A summer-long drumbeat of revelations about government online spying has put some of Silicon Valley's biggest companies in an increasingly uncomfortable bind: While national security rules limit what they can say, Google (GOOG), Facebook and other tech giants are struggling to reassure consumers and business customers that their information is secure.

Last week's reports about U.S. and British efforts to crack Internet encryption only added more pressure on the industry to distance itself from those government programs -- whether by quietly beefing up internal security defenses or publicly suing the United States government, say analysts and industry officials.

"Consumers are concerned. No matter what the companies say, the question is going to be: 'Is there something you're not telling us?' And they can't answer that question," said Daniel Castro, a senior analyst at the nonprofit Information Technology and Innovation Foundation. He estimates the spying revelations could cost U.S. tech companies up to $35 billion in lost revenue because of eroding customer trust.

Leading Internet companies pushed back this week, as Facebook and Yahoo (YHOO) followed Google and Microsoft in filing lawsuits that seek court permission to reveal more information about the quantity and kinds of data they have been required to share with the National Security Agency or other authorities.

In part, the companies say they want to show they're providing only a limited amount of data -- involving a small number of the billions of people who use their services -- and only in response to legal orders.

News reports about the NSA programs are causing "substantial harm to Google's reputation and business," the Internet search giant said in its latest court filing, which complained that those reports have included "many false and misleading stories" about Google's role in government surveillance programs.

Internet companies have vehemently denied initial news reports that said the government's Prism surveillance program gave authorities the ability to tap "directly" into the companies' networks or servers. But subsequent reports, mostly based on documents leaked by former NSA contractor Edward Snowden, have implied that intelligence agencies somehow get access to a wide range of Internet communications -- although those reports generally haven't specified how the information is obtained.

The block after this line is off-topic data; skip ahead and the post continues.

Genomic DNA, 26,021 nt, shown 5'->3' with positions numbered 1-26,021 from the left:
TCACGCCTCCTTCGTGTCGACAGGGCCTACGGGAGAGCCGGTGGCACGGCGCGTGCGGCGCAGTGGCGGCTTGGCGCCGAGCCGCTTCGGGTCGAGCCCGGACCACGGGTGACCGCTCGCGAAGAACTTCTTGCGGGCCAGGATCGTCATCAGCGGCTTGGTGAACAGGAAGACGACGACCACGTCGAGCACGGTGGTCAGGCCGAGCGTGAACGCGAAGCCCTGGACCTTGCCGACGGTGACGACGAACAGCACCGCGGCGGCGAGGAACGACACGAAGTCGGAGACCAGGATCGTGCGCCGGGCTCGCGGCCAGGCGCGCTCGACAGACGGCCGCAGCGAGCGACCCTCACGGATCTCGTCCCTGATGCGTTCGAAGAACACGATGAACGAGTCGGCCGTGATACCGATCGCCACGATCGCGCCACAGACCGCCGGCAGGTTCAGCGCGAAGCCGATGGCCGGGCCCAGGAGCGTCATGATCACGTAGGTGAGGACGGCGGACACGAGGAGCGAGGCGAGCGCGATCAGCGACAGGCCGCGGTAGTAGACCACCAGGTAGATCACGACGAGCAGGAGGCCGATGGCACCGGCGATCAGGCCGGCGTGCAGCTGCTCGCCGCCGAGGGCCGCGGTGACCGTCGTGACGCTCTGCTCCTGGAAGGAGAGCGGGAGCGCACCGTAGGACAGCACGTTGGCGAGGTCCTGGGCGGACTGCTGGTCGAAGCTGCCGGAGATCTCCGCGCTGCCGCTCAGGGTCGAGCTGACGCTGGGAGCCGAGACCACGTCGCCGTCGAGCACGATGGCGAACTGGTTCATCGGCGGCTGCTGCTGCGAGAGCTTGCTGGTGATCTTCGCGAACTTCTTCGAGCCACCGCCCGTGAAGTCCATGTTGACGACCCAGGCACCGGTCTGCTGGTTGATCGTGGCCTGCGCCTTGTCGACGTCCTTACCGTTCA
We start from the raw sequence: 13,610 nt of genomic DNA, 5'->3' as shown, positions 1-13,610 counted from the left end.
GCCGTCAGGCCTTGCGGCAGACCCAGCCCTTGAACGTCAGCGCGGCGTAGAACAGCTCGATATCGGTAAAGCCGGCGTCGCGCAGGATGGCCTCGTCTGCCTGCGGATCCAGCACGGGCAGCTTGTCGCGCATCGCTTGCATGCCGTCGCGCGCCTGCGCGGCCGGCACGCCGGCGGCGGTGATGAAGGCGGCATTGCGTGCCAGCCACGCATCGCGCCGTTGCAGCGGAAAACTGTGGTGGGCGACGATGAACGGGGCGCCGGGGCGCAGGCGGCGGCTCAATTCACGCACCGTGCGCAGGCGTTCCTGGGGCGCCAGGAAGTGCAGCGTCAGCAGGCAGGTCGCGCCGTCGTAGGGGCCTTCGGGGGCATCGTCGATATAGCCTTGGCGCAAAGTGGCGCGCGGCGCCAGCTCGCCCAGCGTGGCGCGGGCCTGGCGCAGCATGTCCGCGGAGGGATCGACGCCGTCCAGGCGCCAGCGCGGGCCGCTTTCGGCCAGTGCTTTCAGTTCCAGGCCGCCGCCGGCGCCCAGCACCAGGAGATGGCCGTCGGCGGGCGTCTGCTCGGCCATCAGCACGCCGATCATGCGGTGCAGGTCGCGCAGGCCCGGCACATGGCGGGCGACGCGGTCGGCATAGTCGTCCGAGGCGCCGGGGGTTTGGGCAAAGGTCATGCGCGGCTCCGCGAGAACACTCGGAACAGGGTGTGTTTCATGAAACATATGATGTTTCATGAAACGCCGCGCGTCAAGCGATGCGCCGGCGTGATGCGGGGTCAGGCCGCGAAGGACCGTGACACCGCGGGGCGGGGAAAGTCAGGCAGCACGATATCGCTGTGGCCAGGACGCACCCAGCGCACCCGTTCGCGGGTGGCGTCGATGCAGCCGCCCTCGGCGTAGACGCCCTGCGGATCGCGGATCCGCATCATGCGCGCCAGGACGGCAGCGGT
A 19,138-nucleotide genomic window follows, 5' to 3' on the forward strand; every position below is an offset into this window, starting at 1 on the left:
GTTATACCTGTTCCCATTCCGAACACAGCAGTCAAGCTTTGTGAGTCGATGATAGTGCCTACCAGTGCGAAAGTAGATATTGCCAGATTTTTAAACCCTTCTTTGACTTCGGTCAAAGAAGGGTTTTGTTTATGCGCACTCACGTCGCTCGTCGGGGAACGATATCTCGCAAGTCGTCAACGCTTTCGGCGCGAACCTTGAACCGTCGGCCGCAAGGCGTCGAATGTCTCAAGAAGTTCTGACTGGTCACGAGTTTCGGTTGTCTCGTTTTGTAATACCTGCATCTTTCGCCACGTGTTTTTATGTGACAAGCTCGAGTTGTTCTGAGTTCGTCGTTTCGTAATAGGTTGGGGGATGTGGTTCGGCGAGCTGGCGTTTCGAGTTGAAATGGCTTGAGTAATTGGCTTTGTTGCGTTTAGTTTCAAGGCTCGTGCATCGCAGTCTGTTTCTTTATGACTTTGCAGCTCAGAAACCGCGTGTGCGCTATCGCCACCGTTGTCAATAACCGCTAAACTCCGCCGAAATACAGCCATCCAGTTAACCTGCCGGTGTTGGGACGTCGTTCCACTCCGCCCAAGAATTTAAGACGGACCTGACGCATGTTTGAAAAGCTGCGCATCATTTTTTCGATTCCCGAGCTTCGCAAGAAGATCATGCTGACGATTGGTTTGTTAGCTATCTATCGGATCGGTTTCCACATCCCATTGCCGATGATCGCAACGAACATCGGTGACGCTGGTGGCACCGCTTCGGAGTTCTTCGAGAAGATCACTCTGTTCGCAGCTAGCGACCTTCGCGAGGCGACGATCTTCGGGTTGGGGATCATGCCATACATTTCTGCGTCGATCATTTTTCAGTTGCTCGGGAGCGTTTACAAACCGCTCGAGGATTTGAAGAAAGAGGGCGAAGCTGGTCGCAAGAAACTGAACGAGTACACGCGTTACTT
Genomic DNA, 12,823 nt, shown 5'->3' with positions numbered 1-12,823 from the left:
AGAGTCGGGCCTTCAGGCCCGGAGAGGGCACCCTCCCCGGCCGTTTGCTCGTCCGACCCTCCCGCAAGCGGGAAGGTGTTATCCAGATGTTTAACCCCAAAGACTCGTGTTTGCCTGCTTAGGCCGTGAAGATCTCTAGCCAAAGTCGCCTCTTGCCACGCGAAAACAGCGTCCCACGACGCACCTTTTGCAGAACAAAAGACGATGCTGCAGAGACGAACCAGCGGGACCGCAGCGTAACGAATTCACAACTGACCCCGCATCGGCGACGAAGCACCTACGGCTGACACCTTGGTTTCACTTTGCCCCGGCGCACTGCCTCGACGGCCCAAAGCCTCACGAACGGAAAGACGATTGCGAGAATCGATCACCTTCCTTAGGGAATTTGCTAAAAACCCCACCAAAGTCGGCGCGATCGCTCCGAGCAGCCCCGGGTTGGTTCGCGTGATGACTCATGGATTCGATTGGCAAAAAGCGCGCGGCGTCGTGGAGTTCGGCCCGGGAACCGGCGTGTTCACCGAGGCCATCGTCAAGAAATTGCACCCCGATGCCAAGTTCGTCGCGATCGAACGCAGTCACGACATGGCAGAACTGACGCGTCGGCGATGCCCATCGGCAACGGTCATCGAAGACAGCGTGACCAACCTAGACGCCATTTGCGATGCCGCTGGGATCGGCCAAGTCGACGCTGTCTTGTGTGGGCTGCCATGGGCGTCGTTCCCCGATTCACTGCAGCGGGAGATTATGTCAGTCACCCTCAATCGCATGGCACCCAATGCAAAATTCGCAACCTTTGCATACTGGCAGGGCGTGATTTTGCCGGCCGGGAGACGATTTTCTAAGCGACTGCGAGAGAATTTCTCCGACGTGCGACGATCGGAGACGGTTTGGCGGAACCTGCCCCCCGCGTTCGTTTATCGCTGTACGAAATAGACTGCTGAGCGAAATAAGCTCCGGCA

Those reports are "absolutely a concern" because they may lead to an erosion of trust in the Internet and in "the global credibility" of U.S.-based Internet companies, said Ed Black, CEO of the Computer and Communications Industry Association, a leading trade group.

Some foreign tech companies are already touting privacy and security features as an alternative to U.S.-based services, said Joseph Lorenzo Hall, a senior staff technologist at the nonprofit Center for Democracy and Technology. He added: "If U.S. products or services are seen to be fundamentally tainted, competent businesses will seek those services elsewhere."

The issue was compounded further last week by reports that the U.S. and British governments have waged an intensive campaign to crack Internet encryption methods used around the world. Reports by The New York Times and Guardian newspapers said those efforts involved a combination of cooperation, legal coercion and even secret hacking into the systems of unnamed tech companies.

That prompted more expressions of outrage by tech firms. "We are unaware of and do not participate in such an effort, and if it exists, it offers substantial potential for abuse," a Yahoo representative said.

A day later, the Washington Post reported that Google has expanded its encryption efforts by accelerating a program to begin encrypting all data as it travels between Google's server farms. Sources familiar with Google's effort said it's a year-old program intended to guard against rogue hackers and criminals as well as unauthorized incursions by any nation's government. Google, however, decided to speed up the system's implementation in June, after the company was rocked by the initial NSA leaks.

Facebook and other companies are also expanding their encryption efforts. Those systems can be a barrier to surveillance, analysts agree. But as Hall noted, the technology may not stop government data demands that come with the force of law.

Last week's reports, meanwhile, also described government efforts to exploit vulnerabilities or even build "back doors" in encryption chips, computer hardware and networking software from unnamed tech companies. Castro said that expands the field of companies whose products are potentially tainted by implication.

"So now it's not just Internet companies that have a target on their backs," he added.

Mercury News staff writer Steve Johnson contributed to this report. Contact Brandon Bailey at 408-920-5022; follow him at Twitter.com/BrandonBailey.